The recommendation is flawed by the premises holding it together. As it were, respondent is specifically being recommended for dismissal for the above charge/s owing to what the OAS considers as his fraudulent application for entitlement to compensatory time-off equivalent to the number of hours he earned for overtime services rendered. As complainant OAS would have it appear, however, respondent did not render overtime services as evidenced by his failure, during the period material, to register his time-outs for regular office hour and his time-ins for alleged overtime services rendered. To compound matters, according to the OAS, respondent was attending his classes during the time he was supposed to be engaged in overtime work.

Three (3) factual premises are undisputed. Firstly, respondent indeed filed a claim for compensatory time-off corresponding to the hours of his supposed overtime credit. Secondly, he did not swipe his chronolog ID for office time-out and time-in for overtim services rendered, thus leaving no solid verification basis to determine whether or not overtime services were rendered on a given day. Thirdly, respondent was enrolled at the PLM law school and in fact, has classes during the pertinent dates.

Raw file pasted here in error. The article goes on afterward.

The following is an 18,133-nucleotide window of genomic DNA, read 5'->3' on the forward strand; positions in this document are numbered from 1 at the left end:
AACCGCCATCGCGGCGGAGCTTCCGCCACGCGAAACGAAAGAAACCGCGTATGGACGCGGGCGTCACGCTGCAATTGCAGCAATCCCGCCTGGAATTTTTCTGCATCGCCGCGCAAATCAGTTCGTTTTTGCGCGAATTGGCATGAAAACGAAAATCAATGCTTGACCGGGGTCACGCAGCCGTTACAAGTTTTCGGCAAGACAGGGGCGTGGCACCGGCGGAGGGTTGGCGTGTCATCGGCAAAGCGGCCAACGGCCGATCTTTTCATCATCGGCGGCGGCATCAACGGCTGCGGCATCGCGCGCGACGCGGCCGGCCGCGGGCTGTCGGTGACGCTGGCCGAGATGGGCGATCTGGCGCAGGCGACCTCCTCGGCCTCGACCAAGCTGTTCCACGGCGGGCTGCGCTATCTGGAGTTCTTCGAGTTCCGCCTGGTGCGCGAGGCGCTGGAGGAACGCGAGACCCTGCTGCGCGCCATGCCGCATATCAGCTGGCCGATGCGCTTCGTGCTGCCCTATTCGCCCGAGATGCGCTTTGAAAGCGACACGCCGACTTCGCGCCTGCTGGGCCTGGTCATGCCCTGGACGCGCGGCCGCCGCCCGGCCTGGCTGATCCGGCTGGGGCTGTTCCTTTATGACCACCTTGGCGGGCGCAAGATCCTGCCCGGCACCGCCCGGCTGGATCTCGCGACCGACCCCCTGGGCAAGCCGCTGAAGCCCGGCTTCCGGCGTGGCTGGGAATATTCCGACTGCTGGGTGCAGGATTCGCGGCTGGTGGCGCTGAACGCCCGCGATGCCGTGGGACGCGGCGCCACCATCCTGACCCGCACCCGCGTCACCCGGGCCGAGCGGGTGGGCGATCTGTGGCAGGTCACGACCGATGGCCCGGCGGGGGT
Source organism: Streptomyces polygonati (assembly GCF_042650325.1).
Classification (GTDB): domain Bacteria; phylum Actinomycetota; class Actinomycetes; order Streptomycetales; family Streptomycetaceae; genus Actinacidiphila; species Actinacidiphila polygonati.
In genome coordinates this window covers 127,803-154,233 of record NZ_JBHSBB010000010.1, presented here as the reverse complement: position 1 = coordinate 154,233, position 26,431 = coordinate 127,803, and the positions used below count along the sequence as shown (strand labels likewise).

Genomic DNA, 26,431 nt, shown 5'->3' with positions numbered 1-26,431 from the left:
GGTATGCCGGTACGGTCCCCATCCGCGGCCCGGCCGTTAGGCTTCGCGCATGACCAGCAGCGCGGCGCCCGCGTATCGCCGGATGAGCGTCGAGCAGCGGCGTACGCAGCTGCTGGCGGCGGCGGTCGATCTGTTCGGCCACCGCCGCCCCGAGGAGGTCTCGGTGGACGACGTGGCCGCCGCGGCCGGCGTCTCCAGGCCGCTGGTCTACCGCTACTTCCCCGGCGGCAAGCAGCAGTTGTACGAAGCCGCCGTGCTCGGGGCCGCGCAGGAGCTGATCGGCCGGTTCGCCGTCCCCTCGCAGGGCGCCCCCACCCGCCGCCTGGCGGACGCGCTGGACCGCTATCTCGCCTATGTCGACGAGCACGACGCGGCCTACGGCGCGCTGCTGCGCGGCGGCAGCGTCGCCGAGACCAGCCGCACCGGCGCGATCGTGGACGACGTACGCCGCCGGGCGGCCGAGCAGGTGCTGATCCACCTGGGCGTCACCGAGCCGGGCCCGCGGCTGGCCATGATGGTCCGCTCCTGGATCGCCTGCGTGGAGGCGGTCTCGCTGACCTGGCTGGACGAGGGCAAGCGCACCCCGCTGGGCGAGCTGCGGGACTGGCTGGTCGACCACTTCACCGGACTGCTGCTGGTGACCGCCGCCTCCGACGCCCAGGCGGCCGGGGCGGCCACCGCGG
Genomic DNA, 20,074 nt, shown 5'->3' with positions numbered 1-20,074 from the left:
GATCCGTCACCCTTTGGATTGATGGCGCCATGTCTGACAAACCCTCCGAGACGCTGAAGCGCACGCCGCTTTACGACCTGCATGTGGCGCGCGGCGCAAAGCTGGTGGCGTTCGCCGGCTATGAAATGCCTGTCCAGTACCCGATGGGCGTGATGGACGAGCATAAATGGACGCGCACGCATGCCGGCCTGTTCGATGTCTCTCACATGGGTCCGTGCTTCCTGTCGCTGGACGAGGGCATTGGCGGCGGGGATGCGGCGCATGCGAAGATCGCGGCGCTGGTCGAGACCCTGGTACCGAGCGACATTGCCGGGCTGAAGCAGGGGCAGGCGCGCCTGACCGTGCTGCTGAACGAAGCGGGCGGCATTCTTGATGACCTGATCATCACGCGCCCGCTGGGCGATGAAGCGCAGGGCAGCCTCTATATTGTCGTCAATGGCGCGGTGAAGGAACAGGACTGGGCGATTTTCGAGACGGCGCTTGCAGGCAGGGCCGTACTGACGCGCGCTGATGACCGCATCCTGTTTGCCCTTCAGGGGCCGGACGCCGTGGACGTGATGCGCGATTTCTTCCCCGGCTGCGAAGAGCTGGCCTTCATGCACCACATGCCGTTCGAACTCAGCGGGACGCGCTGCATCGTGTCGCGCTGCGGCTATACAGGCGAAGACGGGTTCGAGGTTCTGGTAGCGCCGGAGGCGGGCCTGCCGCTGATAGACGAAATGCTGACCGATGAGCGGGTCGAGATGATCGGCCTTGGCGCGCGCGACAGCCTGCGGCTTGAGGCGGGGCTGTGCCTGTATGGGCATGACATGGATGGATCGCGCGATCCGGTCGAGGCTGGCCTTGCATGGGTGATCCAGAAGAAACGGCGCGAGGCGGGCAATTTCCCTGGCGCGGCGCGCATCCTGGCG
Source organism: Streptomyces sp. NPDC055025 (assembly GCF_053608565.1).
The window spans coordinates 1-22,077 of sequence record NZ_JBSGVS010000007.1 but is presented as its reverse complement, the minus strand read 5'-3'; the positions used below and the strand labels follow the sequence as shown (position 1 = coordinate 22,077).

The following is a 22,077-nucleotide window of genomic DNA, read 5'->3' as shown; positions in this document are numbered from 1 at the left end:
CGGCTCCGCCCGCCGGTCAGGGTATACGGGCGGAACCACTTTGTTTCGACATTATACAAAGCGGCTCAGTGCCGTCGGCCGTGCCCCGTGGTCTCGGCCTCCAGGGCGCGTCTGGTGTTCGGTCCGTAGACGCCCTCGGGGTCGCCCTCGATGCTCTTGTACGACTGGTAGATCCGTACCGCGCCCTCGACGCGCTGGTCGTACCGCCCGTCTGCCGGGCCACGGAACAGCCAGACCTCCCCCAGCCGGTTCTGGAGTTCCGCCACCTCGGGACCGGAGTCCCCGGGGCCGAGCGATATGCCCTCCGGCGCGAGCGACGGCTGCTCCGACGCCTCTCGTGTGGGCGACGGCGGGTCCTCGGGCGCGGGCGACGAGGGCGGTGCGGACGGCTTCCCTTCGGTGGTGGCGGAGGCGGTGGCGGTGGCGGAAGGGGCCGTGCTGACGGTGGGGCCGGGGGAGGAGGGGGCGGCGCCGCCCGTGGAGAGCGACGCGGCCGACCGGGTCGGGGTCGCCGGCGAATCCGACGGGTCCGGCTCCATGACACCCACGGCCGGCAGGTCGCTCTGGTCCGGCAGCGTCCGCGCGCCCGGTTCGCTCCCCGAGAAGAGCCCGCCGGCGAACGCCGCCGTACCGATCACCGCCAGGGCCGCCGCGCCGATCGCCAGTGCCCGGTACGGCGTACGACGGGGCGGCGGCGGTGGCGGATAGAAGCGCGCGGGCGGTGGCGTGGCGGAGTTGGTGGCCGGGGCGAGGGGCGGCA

Unless it is sufficiently established that he committed acts amounting to falsification, respondent cannot plausibly be adjudged liable for dishonesty for making a fraudulent claim of entitlement for overtime compensatory time-off. Accordingly, crucial in the determination of the charge for falsification of DTR is the question of whether or not respondent rendered overtime service during the subject dates